As we know, pottery in the Sassanid period like the Parthian period has been local style, and each region of Iran in this period have been a special style of pottery. One of the areas, that Sassanid pottery in it little known, is southeast of Iran and the Persian Gulf beaches. A very large part of southeastern Iran (Kerman, Hormozgan, Sistan and Baluchestan provinces) in terms of archeology is less recognize than other parts of Iran. Unfortunately, due to the lack of archaeological excavations in this area of Iran, we can’t present correct theory about Sassanid pottery this area. One of the most important sites in the south east (that has the Sassanid period) is Tape Yahya in the southeast of Baft county near of Soghan. The Tame Maroun is another important Sassanid site. Sarlak based on the pottery obtained from different layers of this site, five cultural periods have been identified on this site (Sarlak, 2011: 374). Emirates and Oman (that have done more excavations in them) are located in the cultural area of the southern of Persian Gulf. The Sohar excavations in Oman, and excavations of Addor, Koush, and Meliha in Emirates are most important excavations in this area. Koush is important of site in southern beaches of the Persian Gulf that has a fairly accurate chronology. Based on excavations done in this site, period 1 is the oldest settelement in Koush, includes two steps of brick building that can be related to 6th and 7th century AD (Kennet, 2005). From this period (6th and 7th century AD) has been obtained large number of pottery related to Namord. In addition to excavation, a lot of surveys have also been conducted in this cultural area. These surveys have been done by Descartes, Potts, and … In these surveys have been obtained large number of pottery related to Namord.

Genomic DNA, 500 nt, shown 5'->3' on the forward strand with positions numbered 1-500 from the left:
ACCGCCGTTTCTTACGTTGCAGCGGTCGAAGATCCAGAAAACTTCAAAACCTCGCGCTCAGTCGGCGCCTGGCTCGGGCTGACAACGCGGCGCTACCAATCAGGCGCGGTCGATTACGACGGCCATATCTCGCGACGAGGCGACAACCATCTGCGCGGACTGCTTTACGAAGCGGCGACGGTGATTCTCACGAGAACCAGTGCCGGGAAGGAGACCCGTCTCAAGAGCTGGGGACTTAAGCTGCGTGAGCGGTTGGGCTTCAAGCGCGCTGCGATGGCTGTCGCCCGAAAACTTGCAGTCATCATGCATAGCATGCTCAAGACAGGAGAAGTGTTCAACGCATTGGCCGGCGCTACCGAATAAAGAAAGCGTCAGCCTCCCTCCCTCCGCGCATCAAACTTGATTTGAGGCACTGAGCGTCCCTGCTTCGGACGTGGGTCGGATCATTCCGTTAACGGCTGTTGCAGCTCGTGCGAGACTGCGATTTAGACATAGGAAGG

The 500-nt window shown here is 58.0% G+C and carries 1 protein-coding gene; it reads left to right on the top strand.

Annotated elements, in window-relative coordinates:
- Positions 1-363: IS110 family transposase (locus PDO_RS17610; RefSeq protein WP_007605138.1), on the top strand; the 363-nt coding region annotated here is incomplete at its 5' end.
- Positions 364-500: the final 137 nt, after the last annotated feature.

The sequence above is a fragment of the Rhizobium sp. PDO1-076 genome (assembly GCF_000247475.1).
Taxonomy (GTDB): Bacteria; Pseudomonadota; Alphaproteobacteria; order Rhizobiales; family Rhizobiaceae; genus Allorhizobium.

Pottery dispersion of Namord in southeast of Iran and northern beaches of Persian Gulf
In 1983 Seyyed Mansour Seyyed Sajjadi with an archaeological team was surveyed Rodbar valley in southern Kerman. Seyyed Sajjadi was obtained Namord ware from the four sites of Ghaleh Kharg, Dogari, Tamb Namord, and Sitamb. Also, this pottery has been obtained from the layer 1 of Tape Yahya. Furthermore, Namord ware has been obtained from the third period of the Tame Maroun. Namord ware in third period of the Tame Maroun has red and orange paste. This type of pottery in Bushehr has orange color and with gravel temper. Also, Namord ware is obtained in surveys conducted in Damb Koh and Qeshm Island.

Pottery dispersion of Namord in the southeast of Saudi Arabia and the south beaches of Persian Gulf